Is casein a good post-workout protein supplement?K
Casein is known as the slow protein, and for good reason. In the introductory article to the casein protein series, we discussed how casein protein consumption causes amino acid levels in the blood to increase for seven hours; more than double the time of whey protein. This would make casein a great choice for a night time meal, but, what does the research say about casein’s post-workout potential?
Protein timing is a strategy used to consume protein at key times throughout the day; mainly morning, after exercise, and before going to sleep. These “anabolic windows” are thought to be the most beneficial times to consume protein. Some suggest this strategy can improve body composition and increase muscle mass. There is some research suggesting post-exercise protein consumption can have some benefits1,2.
Research: Casein vs. Whey vs. Soy
In the first study, subjects were split up into three groups: one group was the placebo and did not receive any supplement, another received casein, and the last used whey. The participants engaged in a leg extension workout and were then given 20 grams of their respective supplement. Researchers analyzed protein balance and muscle protein synthesis. The researchers concluded that both whey and casein resulted in similar increases in muscle protein balance and protein synthesis3.
In the second study, 16 participants were assigned to either a whey or casein group. Both groups consumed 24 grams of their respective protein immediately before and after exercise for eight weeks. Researchers conducted body fat analyses and performance (1-repetition max, muscle endurance, vertical jump, agility run, and broad jump) tests on the subjects before and after the eight week period.
At the end of the study, both groups saw improvements in body composition, strength, and endurance. There was no significant difference in any of the changes between the whey and casein groups4.
The next study compared the effects of whey, casein, and soy protein when consumed after a leg workout. Eighteen subjects were split into three groups representing each protein. Each group consumed ~20 grams of their respective supplement immediately following the workout. Blood was taken to analyze amino acid levels.
All three proteins caused a spike of amino acids in the blood. At 30 minutes post-consumption, the whey spike was the most pronounced, followed by soy, and then casein. At about 120 minutes post-consumption, the spike for all three proteins was similar. By 180 minutes, the amino acid levels for the whey group had fallen below the casein and soy group. Researchers in this study also looked at resting protein synthesis after consuming the three proteins. They found that whey caused a bigger increase to muscle protein synthesis than soy or casein5.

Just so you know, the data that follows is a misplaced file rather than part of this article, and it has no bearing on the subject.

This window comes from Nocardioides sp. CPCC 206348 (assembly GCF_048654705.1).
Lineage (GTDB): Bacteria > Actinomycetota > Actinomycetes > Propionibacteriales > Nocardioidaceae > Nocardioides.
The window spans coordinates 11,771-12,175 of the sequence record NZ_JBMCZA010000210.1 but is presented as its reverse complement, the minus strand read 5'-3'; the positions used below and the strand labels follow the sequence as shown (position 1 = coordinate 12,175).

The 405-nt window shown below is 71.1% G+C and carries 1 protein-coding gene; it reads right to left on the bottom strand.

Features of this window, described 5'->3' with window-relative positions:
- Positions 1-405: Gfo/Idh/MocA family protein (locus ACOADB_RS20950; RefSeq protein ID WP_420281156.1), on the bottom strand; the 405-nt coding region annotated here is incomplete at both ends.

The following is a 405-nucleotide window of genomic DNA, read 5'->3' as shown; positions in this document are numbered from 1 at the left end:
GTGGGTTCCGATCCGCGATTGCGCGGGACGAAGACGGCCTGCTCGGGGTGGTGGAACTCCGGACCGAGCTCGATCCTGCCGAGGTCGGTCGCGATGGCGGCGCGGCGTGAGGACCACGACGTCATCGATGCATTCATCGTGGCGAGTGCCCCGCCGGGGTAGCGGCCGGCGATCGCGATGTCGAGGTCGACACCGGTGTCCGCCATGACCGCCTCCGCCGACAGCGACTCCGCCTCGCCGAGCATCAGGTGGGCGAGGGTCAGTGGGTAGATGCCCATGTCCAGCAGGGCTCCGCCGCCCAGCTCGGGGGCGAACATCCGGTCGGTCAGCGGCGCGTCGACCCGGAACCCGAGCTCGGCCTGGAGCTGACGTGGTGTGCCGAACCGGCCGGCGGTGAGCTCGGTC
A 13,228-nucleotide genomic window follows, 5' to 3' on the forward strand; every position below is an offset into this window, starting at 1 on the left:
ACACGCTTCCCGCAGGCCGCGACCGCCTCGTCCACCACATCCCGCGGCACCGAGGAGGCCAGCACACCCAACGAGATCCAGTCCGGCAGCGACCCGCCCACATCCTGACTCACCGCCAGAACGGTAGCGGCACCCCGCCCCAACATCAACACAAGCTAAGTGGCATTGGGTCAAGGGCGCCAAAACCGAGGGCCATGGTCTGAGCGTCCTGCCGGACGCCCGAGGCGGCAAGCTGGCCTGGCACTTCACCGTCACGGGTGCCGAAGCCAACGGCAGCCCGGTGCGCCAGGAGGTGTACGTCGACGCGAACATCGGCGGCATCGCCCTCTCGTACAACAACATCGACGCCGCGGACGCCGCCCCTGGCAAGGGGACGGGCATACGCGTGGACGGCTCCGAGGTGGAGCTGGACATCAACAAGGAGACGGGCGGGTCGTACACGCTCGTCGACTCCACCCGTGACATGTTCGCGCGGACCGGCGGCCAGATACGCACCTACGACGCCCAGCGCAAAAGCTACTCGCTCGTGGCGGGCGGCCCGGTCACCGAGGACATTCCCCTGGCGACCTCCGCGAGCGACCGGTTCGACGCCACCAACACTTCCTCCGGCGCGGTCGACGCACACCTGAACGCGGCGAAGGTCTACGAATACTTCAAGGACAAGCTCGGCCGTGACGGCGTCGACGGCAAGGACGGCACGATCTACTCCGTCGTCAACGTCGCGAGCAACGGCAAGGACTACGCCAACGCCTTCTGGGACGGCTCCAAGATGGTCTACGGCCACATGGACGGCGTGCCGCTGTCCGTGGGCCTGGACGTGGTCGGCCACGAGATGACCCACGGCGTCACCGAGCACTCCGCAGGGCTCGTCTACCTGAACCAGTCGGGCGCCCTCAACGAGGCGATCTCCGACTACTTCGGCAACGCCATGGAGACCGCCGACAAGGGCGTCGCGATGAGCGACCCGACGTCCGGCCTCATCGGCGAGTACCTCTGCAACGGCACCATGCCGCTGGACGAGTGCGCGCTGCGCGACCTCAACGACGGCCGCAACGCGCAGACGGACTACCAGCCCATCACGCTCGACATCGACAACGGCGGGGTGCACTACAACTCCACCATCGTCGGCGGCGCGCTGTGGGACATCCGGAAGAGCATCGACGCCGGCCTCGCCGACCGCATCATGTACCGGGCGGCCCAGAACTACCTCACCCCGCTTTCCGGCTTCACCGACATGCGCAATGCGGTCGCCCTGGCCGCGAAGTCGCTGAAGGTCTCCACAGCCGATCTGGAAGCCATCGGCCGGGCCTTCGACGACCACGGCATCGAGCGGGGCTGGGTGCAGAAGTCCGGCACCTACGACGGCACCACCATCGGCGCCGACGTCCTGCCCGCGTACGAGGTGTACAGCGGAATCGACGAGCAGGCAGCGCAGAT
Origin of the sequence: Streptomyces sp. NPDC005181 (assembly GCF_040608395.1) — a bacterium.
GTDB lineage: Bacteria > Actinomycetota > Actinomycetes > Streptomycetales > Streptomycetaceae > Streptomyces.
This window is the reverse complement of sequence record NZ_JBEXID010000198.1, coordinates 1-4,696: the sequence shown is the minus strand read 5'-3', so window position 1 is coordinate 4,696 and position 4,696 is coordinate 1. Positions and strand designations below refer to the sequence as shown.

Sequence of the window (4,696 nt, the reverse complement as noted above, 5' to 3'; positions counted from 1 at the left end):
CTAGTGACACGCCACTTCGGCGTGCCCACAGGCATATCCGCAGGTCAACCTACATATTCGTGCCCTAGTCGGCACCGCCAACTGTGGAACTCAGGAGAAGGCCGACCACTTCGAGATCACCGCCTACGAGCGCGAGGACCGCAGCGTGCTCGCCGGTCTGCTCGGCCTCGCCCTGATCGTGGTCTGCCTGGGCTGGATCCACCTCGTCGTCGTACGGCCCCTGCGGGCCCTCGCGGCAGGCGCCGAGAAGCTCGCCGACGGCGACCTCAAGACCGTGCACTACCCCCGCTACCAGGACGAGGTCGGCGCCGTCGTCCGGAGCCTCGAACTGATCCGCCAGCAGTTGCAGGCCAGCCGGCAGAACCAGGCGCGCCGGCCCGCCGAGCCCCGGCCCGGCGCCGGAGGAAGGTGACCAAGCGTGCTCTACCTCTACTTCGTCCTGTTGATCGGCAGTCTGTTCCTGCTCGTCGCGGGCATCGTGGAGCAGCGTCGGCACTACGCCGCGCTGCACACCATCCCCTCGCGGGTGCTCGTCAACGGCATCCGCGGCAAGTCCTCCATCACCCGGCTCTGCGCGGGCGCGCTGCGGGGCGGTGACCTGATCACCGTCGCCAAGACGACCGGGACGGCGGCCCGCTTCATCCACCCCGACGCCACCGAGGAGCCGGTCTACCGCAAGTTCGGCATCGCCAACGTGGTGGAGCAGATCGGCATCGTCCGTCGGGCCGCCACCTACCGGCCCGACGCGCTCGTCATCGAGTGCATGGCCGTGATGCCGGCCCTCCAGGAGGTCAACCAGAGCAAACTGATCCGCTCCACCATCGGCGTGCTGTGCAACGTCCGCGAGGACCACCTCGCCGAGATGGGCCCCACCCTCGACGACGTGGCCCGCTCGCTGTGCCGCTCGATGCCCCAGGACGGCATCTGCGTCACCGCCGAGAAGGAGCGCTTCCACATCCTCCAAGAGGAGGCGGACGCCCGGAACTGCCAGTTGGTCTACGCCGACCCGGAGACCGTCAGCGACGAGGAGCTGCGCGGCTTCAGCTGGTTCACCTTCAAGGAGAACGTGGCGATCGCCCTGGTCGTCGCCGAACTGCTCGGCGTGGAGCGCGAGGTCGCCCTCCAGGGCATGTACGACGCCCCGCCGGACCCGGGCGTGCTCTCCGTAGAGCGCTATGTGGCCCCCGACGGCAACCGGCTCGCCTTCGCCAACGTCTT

In another study, researchers compared the effects of whey and casein on protein synthesis in older adults. They found that whey protein caused a higher peak in blood amino acid concentrations than casein. Whey also resulted in higher muscle protein synthesis than casein6.
The Bottom Line – Is casein a good post-workout option?
Whey has a reputation for being the best post-workout option. While there are benefits to using whey after a workout, its practical benefits over casein are not so impressive. The research highlighted above does show that whey causes a bigger spike in circulating amino acids than casein. In practical terms, however, whey and casein perform similarly, at least according to the first two studies. The second study did not show any difference in either body fat or performance between the whey and casein groups.
For the average person, whey probably has a slight edge for being a better post-workout option. Since the edge is slight, other differences such as taste, brand, price, and availability are probably more important deciding factors than any performance advantage.
- Schoenfeld, B. J., Aragon, A. A., & Krieger, J. W. (2013). The effect of protein timing on muscle strength and hypertrophy: A meta-analysis. Journal of the International Society of Sports Nutrition, 10(1). doi:10.1186/1550-2783-10-53
- Aragon, A., & Schoenfeld, B. (2013). Nutrient Timing Revisited. Functional Foods, 65-89. doi:10.1201/b16307-5
- Tipton, K. D., Elliott, T. A., Cree, M. G., Wolf, S. E., Sanford, A. P., &Wolfe, R. R. (2004). Ingestion of Casein and Whey Proteins Result in Muscle Anabolism after Resistance Exercise. Medicine Science in Sports & Exercise, 2073-2081. doi:10.1249/01.mss.0000147582.99810.c5
- Wilborn, C. D., Taylor, L. W., Foster, C. A., Campbell, B., Mcadams, M., Dugan, K., & Lewing, M. (2010). The Effects of Pre- and Post-Exercise Whey vs. Casein Protein Consumption on Body Composition and Performance Measures in Collegiate Female Athletes. Medicine &Science in Sports & Exercise, 42, 774. doi:10.1249/01.mss.0000386243.94827.4e
- Tang, J. E., Moore, D. R., Kujbida, G. W., Tarnopolsky, M. A., & Phillips, S. M. (2009). Ingestion of whey hydrolysate, casein, or soy protein isolate: Effects on mixed muscle protein synthesis at rest and following resistance exercise in young men. Journal of Applied Physiology, 107(3), 987-992. doi:10.1152/japplphysiol.00076.2009
- Pennings, B., Boirie, Y., Senden, J. M., Gijsen, A. P., Kuipers, H., & Loon, L. J. (2011). Whey protein stimulates postprandial muscle protein accretion more effectively than do casein and casein hydrolysate in older men. The American Journal of Clinical Nutrition, 93(5), 997-1005. doi:10.3945/ajcn.110.008102